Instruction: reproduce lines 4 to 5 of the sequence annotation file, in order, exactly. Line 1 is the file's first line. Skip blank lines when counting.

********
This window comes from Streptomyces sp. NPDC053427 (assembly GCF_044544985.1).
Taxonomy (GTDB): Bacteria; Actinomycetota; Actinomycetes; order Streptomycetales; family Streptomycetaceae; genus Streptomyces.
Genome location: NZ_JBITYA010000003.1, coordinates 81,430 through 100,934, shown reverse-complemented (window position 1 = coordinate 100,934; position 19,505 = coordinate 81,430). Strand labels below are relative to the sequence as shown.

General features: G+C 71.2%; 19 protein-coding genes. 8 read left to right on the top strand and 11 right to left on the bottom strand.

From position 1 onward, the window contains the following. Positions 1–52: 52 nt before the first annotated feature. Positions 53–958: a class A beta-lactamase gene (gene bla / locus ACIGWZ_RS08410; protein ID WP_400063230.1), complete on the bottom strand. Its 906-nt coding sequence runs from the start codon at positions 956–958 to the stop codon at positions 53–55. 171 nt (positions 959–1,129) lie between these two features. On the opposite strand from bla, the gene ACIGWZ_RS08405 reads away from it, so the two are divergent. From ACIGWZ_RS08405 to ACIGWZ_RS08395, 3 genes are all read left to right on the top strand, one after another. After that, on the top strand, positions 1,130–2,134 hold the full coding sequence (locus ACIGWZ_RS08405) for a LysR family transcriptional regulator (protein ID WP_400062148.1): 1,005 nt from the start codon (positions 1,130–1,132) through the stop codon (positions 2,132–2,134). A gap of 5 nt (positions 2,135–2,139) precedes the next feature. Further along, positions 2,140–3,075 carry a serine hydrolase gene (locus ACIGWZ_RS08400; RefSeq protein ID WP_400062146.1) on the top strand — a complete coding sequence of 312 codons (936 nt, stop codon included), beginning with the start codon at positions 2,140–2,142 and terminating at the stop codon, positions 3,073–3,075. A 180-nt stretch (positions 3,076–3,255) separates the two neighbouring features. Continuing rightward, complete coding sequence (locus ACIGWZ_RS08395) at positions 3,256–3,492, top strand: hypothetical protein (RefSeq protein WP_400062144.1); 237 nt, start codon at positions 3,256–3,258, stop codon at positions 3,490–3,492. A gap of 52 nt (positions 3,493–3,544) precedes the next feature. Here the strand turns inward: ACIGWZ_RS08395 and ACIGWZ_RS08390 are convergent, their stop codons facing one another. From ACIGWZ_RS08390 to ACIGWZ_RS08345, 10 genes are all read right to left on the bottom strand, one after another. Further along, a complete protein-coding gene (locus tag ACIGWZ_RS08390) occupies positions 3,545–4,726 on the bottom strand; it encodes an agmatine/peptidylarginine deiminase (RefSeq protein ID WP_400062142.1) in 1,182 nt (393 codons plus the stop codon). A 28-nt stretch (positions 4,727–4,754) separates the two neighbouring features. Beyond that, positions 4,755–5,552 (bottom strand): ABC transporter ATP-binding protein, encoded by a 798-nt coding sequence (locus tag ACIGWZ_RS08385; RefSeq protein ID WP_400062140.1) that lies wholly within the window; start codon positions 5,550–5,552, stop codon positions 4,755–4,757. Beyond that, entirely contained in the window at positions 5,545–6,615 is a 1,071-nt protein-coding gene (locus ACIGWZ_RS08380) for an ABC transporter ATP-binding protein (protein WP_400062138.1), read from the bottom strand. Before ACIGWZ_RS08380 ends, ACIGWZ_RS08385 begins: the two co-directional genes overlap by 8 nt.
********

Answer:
General features: G+C 71.2%; 19 protein-coding genes. 8 read left to right on the top strand and 11 right to left on the bottom strand.

From position 1 onward, the window contains the following. Positions 1–52: 52 nt before the first annotated feature. Positions 53–958: a class A beta-lactamase gene (gene bla / locus ACIGWZ_RS08410; protein ID WP_400063230.1), complete on the bottom strand. Its 906-nt coding sequence runs from the start codon at positions 956–958 to the stop codon at positions 53–55. 171 nt (positions 959–1,129) lie between these two features. On the opposite strand from bla, the gene ACIGWZ_RS08405 reads away from it, so the two are divergent. From ACIGWZ_RS08405 to ACIGWZ_RS08395, 3 genes are all read left to right on the top strand, one after another. After that, on the top strand, positions 1,130–2,134 hold the full coding sequence (locus ACIGWZ_RS08405) for a LysR family transcriptional regulator (protein ID WP_400062148.1): 1,005 nt from the start codon (positions 1,130–1,132) through the stop codon (positions 2,132–2,134). A gap of 5 nt (positions 2,135–2,139) precedes the next feature. Further along, positions 2,140–3,075 carry a serine hydrolase gene (locus ACIGWZ_RS08400; RefSeq protein ID WP_400062146.1) on the top strand — a complete coding sequence of 312 codons (936 nt, stop codon included), beginning with the start codon at positions 2,140–2,142 and terminating at the stop codon, positions 3,073–3,075. A 180-nt stretch (positions 3,076–3,255) separates the two neighbouring features. Continuing rightward, complete coding sequence (locus ACIGWZ_RS08395) at positions 3,256–3,492, top strand: hypothetical protein (RefSeq protein WP_400062144.1); 237 nt, start codon at positions 3,256–3,258, stop codon at positions 3,490–3,492. A gap of 52 nt (positions 3,493–3,544) precedes the next feature. Here the strand turns inward: ACIGWZ_RS08395 and ACIGWZ_RS08390 are convergent, their stop codons facing one another. From ACIGWZ_RS08390 to ACIGWZ_RS08345, 10 genes are all read right to left on the bottom strand, one after another. Further along, a complete protein-coding gene (locus tag ACIGWZ_RS08390) occupies positions 3,545–4,726 on the bottom strand; it encodes an agmatine/peptidylarginine deiminase (RefSeq protein ID WP_400062142.1) in 1,182 nt (393 codons plus the stop codon). A 28-nt stretch (positions 4,727–4,754) separates the two neighbouring features. Beyond that, positions 4,755–5,552 (bottom strand): ABC transporter ATP-binding protein, encoded by a 798-nt coding sequence (locus tag ACIGWZ_RS08385; RefSeq protein ID WP_400062140.1) that lies wholly within the window; start codon positions 5,550–5,552, stop codon positions 4,755–4,757. Beyond that, entirely contained in the window at positions 5,545–6,615 is a 1,071-nt protein-coding gene (locus ACIGWZ_RS08380) for an ABC transporter ATP-binding protein (protein WP_400062138.1), read from the bottom strand. Before ACIGWZ_RS08380 ends, ACIGWZ_RS08385 begins: the two co-directional genes overlap by 8 nt.